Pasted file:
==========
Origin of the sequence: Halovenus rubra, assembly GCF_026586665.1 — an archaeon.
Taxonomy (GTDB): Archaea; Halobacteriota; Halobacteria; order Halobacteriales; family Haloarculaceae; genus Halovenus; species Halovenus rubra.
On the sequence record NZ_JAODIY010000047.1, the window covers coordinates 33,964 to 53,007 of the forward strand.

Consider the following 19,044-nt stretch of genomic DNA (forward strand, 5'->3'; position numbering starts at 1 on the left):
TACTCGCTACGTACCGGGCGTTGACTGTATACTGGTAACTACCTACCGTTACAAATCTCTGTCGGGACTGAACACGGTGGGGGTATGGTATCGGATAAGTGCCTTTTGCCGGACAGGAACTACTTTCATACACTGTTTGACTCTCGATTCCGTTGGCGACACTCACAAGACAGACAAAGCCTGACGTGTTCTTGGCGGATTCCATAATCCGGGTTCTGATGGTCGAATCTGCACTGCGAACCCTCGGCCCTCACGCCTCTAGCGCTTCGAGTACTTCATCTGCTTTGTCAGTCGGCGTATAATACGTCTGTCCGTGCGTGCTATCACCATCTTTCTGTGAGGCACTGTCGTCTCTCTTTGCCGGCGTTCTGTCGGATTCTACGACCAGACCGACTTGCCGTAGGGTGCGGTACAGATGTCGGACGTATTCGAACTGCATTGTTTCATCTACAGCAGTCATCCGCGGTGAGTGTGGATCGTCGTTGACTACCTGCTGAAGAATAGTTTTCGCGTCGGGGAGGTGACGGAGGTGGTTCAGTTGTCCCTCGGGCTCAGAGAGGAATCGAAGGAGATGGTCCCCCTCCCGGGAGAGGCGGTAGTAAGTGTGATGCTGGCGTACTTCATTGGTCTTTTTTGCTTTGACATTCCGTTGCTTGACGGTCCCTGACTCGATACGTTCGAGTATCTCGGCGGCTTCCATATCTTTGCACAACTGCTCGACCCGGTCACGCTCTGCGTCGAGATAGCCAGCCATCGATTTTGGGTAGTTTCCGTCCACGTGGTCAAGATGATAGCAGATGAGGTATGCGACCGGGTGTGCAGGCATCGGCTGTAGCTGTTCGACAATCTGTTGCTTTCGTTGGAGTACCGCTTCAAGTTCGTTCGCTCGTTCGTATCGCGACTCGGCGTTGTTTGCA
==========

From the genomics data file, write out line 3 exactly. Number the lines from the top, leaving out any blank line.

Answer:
On the sequence record NZ_JAODIY010000047.1, the window covers coordinates 33,964 to 53,007 of the forward strand.